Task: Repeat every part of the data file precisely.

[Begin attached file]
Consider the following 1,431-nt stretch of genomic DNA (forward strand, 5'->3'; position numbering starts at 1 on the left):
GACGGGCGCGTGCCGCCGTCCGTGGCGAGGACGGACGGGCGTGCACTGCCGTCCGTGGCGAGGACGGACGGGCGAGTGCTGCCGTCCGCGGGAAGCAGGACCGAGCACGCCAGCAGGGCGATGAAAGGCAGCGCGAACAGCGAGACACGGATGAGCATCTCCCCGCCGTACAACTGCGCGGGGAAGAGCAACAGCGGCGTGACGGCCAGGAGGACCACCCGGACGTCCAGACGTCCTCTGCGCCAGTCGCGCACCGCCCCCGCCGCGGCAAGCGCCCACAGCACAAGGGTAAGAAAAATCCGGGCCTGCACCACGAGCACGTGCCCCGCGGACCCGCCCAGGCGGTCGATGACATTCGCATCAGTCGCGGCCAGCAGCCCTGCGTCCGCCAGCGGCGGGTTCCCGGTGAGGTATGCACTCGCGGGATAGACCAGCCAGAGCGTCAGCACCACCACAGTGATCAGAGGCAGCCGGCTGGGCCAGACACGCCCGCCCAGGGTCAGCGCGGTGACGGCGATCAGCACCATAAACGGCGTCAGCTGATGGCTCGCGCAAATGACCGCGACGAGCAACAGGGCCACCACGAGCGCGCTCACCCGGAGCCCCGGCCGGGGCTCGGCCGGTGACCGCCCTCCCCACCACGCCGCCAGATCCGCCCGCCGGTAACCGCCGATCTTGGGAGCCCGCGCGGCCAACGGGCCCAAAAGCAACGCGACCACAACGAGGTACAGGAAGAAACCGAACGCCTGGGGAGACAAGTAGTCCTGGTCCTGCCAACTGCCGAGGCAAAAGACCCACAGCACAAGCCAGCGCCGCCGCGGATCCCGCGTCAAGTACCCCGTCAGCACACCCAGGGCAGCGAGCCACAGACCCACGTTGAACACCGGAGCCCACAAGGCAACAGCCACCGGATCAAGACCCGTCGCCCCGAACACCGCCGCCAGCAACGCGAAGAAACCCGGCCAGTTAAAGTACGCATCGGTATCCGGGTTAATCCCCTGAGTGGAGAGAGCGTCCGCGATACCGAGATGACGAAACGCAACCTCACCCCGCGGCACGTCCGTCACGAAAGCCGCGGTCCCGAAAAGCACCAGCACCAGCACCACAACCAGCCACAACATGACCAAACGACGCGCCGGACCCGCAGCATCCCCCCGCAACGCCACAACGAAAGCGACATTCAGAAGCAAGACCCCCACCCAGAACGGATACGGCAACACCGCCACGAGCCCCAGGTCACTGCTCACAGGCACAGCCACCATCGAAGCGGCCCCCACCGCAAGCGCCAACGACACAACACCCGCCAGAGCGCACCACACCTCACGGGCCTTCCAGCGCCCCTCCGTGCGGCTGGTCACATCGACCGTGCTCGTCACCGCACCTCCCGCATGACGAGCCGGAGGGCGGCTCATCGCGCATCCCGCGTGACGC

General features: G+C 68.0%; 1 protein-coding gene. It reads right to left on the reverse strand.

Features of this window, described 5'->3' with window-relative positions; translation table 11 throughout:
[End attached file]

Consider the following 1,431-nt stretch of genomic DNA (forward strand, 5'->3'; position numbering starts at 1 on the left):
GACGGGCGCGTGCCGCCGTCCGTGGCGAGGACGGACGGGCGTGCACTGCCGTCCGTGGCGAGGACGGACGGGCGAGTGCTGCCGTCCGCGGGAAGCAGGACCGAGCACGCCAGCAGGGCGATGAAAGGCAGCGCGAACAGCGAGACACGGATGAGCATCTCCCCGCCGTACAACTGCGCGGGGAAGAGCAACAGCGGCGTGACGGCCAGGAGGACCACCCGGACGTCCAGACGTCCTCTGCGCCAGTCGCGCACCGCCCCCGCCGCGGCAAGCGCCCACAGCACAAGGGTAAGAAAAATCCGGGCCTGCACCACGAGCACGTGCCCCGCGGACCCGCCCAGGCGGTCGATGACATTCGCATCAGTCGCGGCCAGCAGCCCTGCGTCCGCCAGCGGCGGGTTCCCGGTGAGGTATGCACTCGCGGGATAGACCAGCCAGAGCGTCAGCACCACCACAGTGATCAGAGGCAGCCGGCTGGGCCAGACACGCCCGCCCAGGGTCAGCGCGGTGACGGCGATCAGCACCATAAACGGCGTCAGCTGATGGCTCGCGCAAATGACCGCGACGAGCAACAGGGCCACCACGAGCGCGCTCACCCGGAGCCCCGGCCGGGGCTCGGCCGGTGACCGCCCTCCCCACCACGCCGCCAGATCCGCCCGCCGGTAACCGCCGATCTTGGGAGCCCGCGCGGCCAACGGGCCCAAAAGCAACGCGACCACAACGAGGTACAGGAAGAAACCGAACGCCTGGGGAGACAAGTAGTCCTGGTCCTGCCAACTGCCGAGGCAAAAGACCCACAGCACAAGCCAGCGCCGCCGCGGATCCCGCGTCAAGTACCCCGTCAGCACACCCAGGGCAGCGAGCCACAGACCCACGTTGAACACCGGAGCCCACAAGGCAACAGCCACCGGATCAAGACCCGTCGCCCCGAACACCGCCGCCAGCAACGCGAAGAAACCCGGCCAGTTAAAGTACGCATCGGTATCCGGGTTAATCCCCTGAGTGGAGAGAGCGTCCGCGATACCGAGATGACGAAACGCAACCTCACCCCGCGGCACGTCCGTCACGAAAGCCGCGGTCCCGAAAAGCACCAGCACCAGCACCACAACCAGCCACAACATGACCAAACGACGCGCCGGACCCGCAGCATCCCCCCGCAACGCCACAACGAAAGCGACATTCAGAAGCAAGACCCCCACCCAGAACGGATACGGCAACACCGCCACGAGCCCCAGGTCACTGCTCACAGGCACAGCCACCATCGAAGCGGCCCCCACCGCAAGCGCCAACGACACAACACCCGCCAGAGCGCACCACACCTCACGGGCCTTCCAGCGCCCCTCCGTGCGGCTGGTCACATCGACCGTGCTCGTCACCGCACCTCCCGCATGACGAGCCGGAGGGCGGCTCATCGCGCATCCCGCGTGACGC

General features: G+C 68.0%; 1 protein-coding gene. It reads right to left on the reverse strand.

Features of this window, described 5'->3' with window-relative positions; translation table 11 throughout: